This light is for the 2.4GHz network only. When this light is on, it indicates that the 2.4 GHz network is active. When it is off, the presence of this light indicates that the 2.4 GHz network has been disabled.

5Ghz Light

The light is green when your router connects to the internet successfully. It is commonly green. However, if this light is off, it usually indicates that the problem might be with your internet connection. If the light is red or Amber, there is an issue with the router’s connection to the internet.

The LAN Light

The LAN light should be green if there’s a device connected to the router via an Ethernet cable. If it isn’t, check to make sure the cable is plugged in securely. If it is, try plugging it into a different port on the router. If that doesn’t solve the problem, there’s a good chance it’s due to a faulty Ethernet connection.

The WPS Light

When the WPS light is on, you can be sure that your router is broadcasting a wireless signal. If it’s not and there are no antennas attached properly to both ends of said device (the technical term for this), try restarting them or factory reset to fix any issues with getting a strong enough connection at home.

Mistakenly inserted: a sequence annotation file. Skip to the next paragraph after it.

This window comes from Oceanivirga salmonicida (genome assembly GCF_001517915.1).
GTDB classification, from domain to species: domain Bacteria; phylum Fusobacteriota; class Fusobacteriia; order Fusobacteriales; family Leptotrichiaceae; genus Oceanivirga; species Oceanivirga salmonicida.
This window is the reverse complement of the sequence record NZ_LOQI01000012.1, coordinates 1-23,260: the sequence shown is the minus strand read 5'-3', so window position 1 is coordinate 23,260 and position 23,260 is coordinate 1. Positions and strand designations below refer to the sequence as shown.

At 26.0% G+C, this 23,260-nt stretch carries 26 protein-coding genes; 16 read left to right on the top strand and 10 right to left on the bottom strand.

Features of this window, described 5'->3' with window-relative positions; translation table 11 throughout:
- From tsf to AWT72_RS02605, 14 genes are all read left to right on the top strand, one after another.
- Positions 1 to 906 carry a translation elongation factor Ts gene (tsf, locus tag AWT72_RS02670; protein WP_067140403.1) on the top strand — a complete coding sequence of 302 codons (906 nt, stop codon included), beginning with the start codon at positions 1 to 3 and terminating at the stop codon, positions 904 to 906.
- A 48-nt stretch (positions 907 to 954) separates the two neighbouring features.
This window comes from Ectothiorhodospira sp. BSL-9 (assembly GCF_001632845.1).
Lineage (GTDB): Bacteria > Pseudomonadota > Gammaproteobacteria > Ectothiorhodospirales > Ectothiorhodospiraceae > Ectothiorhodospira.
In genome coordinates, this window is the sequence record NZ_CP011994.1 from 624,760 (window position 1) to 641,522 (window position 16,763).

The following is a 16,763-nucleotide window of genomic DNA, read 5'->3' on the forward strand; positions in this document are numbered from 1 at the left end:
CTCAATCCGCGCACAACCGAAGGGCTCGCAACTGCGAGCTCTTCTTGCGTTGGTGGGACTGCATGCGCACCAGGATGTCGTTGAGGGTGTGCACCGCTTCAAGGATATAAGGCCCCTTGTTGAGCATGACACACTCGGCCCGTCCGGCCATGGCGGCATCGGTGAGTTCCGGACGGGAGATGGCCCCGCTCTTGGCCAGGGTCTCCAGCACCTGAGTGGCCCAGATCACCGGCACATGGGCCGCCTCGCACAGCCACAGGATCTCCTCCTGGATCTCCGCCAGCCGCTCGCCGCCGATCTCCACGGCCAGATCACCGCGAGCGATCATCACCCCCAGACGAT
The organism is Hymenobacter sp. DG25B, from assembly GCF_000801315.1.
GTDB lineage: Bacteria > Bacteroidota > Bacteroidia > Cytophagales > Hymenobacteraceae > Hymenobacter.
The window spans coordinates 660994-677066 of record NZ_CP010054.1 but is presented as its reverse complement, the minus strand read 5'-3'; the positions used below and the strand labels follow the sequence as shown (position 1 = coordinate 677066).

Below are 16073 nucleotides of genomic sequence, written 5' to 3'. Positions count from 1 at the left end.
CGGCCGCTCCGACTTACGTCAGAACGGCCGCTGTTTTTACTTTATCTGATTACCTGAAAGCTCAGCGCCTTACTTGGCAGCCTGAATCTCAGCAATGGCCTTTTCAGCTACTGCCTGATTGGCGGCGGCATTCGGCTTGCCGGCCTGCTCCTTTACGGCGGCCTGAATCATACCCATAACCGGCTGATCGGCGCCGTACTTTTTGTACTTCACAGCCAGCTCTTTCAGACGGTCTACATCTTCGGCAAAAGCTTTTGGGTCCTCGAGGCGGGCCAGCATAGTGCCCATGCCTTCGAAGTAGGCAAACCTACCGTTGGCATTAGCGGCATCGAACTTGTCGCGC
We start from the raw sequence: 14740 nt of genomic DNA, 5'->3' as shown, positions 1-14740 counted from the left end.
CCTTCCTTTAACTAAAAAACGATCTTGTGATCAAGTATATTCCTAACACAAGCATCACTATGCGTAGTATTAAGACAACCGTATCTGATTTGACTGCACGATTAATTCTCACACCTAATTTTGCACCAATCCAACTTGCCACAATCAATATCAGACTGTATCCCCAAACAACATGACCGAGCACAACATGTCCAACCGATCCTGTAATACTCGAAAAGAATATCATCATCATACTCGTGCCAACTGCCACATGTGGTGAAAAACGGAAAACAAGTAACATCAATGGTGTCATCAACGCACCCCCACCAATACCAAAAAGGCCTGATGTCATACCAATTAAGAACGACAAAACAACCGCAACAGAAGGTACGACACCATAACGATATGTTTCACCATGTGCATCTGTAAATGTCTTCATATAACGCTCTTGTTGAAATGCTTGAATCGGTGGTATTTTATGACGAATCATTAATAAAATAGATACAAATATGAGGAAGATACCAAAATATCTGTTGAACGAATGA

The USB Light

If there’s a USB device connected to the router, the USB light should be on. If it’s not, check to make sure the device is properly connected. If it is, then try unplugging it and plugging it back in. If that doesn’t work, the problem is most likely with the USB device, and you’ll need to replace it.

Also read: Virgin Media Superhub 3 Modem Mode: All You Need To Know